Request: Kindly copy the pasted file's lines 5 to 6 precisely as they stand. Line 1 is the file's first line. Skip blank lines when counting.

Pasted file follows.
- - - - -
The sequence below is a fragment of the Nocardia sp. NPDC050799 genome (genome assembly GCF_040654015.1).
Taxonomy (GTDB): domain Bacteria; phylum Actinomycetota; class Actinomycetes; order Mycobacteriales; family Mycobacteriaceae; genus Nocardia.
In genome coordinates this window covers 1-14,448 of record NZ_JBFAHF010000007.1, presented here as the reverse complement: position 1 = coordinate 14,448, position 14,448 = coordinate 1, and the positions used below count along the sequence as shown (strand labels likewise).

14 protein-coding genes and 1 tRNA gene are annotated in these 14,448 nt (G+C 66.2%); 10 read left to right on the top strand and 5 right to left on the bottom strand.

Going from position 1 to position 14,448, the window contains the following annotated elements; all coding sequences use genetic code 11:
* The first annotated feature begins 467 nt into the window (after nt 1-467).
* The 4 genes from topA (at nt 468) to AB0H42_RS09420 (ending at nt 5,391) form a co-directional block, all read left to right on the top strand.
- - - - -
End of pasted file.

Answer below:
Going from position 1 to position 14,448, the window contains the following annotated elements; all coding sequences use genetic code 11:
* The first annotated feature begins 467 nt into the window (after nt 1-467).